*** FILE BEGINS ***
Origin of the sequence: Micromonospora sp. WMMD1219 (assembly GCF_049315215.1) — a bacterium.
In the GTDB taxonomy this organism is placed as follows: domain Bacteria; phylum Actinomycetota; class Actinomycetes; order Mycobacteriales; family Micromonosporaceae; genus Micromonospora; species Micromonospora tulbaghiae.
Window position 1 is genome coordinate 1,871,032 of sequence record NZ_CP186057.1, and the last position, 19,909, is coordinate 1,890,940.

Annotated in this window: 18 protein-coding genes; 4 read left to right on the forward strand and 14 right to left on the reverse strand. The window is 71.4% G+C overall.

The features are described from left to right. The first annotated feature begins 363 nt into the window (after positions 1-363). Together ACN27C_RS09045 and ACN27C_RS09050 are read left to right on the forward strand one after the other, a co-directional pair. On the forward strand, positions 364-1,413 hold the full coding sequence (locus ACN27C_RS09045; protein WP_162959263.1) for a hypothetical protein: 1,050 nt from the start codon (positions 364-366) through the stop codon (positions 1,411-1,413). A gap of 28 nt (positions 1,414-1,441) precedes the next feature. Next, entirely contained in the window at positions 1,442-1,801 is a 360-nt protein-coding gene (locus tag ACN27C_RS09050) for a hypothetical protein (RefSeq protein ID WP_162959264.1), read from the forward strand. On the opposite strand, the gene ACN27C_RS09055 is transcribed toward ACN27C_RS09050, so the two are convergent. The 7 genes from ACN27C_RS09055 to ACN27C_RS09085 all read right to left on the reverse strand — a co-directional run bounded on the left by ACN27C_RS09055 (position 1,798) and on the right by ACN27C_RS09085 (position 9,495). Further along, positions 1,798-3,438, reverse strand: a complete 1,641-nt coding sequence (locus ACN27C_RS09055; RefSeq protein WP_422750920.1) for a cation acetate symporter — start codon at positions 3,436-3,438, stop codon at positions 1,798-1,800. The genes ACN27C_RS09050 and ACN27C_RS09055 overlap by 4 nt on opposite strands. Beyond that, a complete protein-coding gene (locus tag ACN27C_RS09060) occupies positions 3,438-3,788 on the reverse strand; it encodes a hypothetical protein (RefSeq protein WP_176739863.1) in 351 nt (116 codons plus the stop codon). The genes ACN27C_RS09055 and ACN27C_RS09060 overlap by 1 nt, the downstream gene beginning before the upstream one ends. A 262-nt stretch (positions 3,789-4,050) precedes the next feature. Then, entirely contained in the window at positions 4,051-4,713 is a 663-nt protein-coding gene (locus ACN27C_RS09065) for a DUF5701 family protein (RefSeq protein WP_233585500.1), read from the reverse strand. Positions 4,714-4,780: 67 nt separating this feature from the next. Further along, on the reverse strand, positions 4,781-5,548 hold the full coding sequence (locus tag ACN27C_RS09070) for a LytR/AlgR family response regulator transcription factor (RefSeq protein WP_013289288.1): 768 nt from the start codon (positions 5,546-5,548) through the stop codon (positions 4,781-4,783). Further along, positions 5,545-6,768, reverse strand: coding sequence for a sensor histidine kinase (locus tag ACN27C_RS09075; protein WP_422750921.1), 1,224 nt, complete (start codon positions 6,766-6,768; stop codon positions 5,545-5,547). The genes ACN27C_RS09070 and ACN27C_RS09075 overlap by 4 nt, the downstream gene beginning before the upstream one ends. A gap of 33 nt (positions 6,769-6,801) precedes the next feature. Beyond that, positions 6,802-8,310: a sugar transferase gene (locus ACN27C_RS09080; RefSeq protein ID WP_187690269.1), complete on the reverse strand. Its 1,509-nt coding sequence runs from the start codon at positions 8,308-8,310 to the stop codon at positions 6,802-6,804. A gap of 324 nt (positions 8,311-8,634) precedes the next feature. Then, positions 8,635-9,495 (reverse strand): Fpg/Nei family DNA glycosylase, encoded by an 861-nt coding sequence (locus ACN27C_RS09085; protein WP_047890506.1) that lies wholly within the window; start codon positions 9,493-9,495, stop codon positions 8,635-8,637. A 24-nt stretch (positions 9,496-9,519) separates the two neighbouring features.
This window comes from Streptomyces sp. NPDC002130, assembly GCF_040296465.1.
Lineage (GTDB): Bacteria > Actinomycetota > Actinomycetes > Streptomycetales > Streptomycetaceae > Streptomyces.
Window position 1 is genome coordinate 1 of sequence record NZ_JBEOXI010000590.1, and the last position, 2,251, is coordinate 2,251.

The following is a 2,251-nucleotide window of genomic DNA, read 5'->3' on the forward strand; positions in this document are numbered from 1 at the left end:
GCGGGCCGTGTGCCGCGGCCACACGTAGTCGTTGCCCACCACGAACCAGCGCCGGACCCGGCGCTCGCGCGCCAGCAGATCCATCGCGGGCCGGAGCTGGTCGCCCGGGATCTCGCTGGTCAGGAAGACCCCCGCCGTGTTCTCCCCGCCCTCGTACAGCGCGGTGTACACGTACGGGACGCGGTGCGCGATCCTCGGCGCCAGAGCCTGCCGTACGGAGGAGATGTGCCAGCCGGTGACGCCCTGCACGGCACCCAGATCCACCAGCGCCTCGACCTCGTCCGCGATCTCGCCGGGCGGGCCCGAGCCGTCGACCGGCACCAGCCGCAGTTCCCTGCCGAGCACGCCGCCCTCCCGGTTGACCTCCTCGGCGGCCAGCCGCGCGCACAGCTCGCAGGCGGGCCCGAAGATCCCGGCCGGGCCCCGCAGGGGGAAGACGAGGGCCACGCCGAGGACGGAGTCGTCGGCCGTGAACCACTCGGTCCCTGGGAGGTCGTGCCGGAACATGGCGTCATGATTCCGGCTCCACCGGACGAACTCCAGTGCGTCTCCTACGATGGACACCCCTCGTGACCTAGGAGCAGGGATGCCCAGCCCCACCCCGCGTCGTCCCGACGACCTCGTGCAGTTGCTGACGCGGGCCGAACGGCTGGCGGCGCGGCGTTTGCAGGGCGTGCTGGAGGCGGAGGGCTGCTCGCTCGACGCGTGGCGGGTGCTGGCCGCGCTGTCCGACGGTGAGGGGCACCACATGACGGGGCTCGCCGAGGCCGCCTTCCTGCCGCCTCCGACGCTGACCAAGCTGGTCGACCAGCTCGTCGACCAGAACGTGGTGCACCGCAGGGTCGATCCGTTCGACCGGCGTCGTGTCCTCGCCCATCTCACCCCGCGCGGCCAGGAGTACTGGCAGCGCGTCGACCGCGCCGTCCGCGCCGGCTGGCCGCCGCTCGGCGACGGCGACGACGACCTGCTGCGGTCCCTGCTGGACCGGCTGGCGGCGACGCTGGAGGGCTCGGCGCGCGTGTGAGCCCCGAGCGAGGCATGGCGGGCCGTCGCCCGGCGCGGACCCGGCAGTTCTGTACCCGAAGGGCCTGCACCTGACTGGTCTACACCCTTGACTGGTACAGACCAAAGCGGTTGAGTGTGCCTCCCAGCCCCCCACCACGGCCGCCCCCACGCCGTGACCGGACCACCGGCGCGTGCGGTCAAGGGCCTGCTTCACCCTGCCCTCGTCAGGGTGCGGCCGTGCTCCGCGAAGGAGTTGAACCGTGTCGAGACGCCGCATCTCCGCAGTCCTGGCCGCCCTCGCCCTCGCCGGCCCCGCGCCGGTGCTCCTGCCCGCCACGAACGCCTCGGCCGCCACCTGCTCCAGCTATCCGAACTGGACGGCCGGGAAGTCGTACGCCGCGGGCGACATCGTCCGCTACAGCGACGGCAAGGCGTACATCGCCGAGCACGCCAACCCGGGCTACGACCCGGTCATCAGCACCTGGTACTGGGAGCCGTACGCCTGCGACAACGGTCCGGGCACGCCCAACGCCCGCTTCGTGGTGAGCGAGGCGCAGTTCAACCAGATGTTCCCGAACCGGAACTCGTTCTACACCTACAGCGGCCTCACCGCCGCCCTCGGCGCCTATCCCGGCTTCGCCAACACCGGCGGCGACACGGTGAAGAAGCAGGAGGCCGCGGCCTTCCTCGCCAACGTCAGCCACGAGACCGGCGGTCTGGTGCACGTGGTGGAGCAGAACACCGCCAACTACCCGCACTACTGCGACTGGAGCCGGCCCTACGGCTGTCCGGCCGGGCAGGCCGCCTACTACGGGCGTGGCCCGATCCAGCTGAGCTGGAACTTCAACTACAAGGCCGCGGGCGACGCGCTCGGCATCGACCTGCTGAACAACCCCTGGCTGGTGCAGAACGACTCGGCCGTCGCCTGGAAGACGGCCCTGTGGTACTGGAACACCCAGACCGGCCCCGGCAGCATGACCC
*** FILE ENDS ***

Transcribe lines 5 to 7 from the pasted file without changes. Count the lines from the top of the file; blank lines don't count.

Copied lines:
The features are described from left to right. The first annotated feature begins 363 nt into the window (after positions 1-363). Together ACN27C_RS09045 and ACN27C_RS09050 are read left to right on the forward strand one after the other, a co-directional pair. On the forward strand, positions 364-1,413 hold the full coding sequence (locus ACN27C_RS09045; protein WP_162959263.1) for a hypothetical protein: 1,050 nt from the start codon (positions 364-366) through the stop codon (positions 1,411-1,413). A gap of 28 nt (positions 1,414-1,441) precedes the next feature. Next, entirely contained in the window at positions 1,442-1,801 is a 360-nt protein-coding gene (locus tag ACN27C_RS09050) for a hypothetical protein (RefSeq protein ID WP_162959264.1), read from the forward strand. On the opposite strand, the gene ACN27C_RS09055 is transcribed toward ACN27C_RS09050, so the two are convergent. The 7 genes from ACN27C_RS09055 to ACN27C_RS09085 all read right to left on the reverse strand — a co-directional run bounded on the left by ACN27C_RS09055 (position 1,798) and on the right by ACN27C_RS09085 (position 9,495). Further along, positions 1,798-3,438, reverse strand: a complete 1,641-nt coding sequence (locus ACN27C_RS09055; RefSeq protein WP_422750920.1) for a cation acetate symporter — start codon at positions 3,436-3,438, stop codon at positions 1,798-1,800. The genes ACN27C_RS09050 and ACN27C_RS09055 overlap by 4 nt on opposite strands. Beyond that, a complete protein-coding gene (locus tag ACN27C_RS09060) occupies positions 3,438-3,788 on the reverse strand; it encodes a hypothetical protein (RefSeq protein WP_176739863.1) in 351 nt (116 codons plus the stop codon). The genes ACN27C_RS09055 and ACN27C_RS09060 overlap by 1 nt, the downstream gene beginning before the upstream one ends. A 262-nt stretch (positions 3,789-4,050) precedes the next feature. Then, entirely contained in the window at positions 4,051-4,713 is a 663-nt protein-coding gene (locus ACN27C_RS09065) for a DUF5701 family protein (RefSeq protein WP_233585500.1), read from the reverse strand. Positions 4,714-4,780: 67 nt separating this feature from the next. Further along, on the reverse strand, positions 4,781-5,548 hold the full coding sequence (locus tag ACN27C_RS09070) for a LytR/AlgR family response regulator transcription factor (RefSeq protein WP_013289288.1): 768 nt from the start codon (positions 5,546-5,548) through the stop codon (positions 4,781-4,783). Further along, positions 5,545-6,768, reverse strand: coding sequence for a sensor histidine kinase (locus tag ACN27C_RS09075; protein WP_422750921.1), 1,224 nt, complete (start codon positions 6,766-6,768; stop codon positions 5,545-5,547). The genes ACN27C_RS09070 and ACN27C_RS09075 overlap by 4 nt, the downstream gene beginning before the upstream one ends. A gap of 33 nt (positions 6,769-6,801) precedes the next feature. Beyond that, positions 6,802-8,310: a sugar transferase gene (locus ACN27C_RS09080; RefSeq protein ID WP_187690269.1), complete on the reverse strand. Its 1,509-nt coding sequence runs from the start codon at positions 8,308-8,310 to the stop codon at positions 6,802-6,804. A gap of 324 nt (positions 8,311-8,634) precedes the next feature. Then, positions 8,635-9,495 (reverse strand): Fpg/Nei family DNA glycosylase, encoded by an 861-nt coding sequence (locus ACN27C_RS09085; protein WP_047890506.1) that lies wholly within the window; start codon positions 9,493-9,495, stop codon positions 8,635-8,637. A 24-nt stretch (positions 9,496-9,519) separates the two neighbouring features.
This window comes from Streptomyces sp. NPDC002130, assembly GCF_040296465.1.
Lineage (GTDB): Bacteria > Actinomycetota > Actinomycetes > Streptomycetales > Streptomycetaceae > Streptomyces.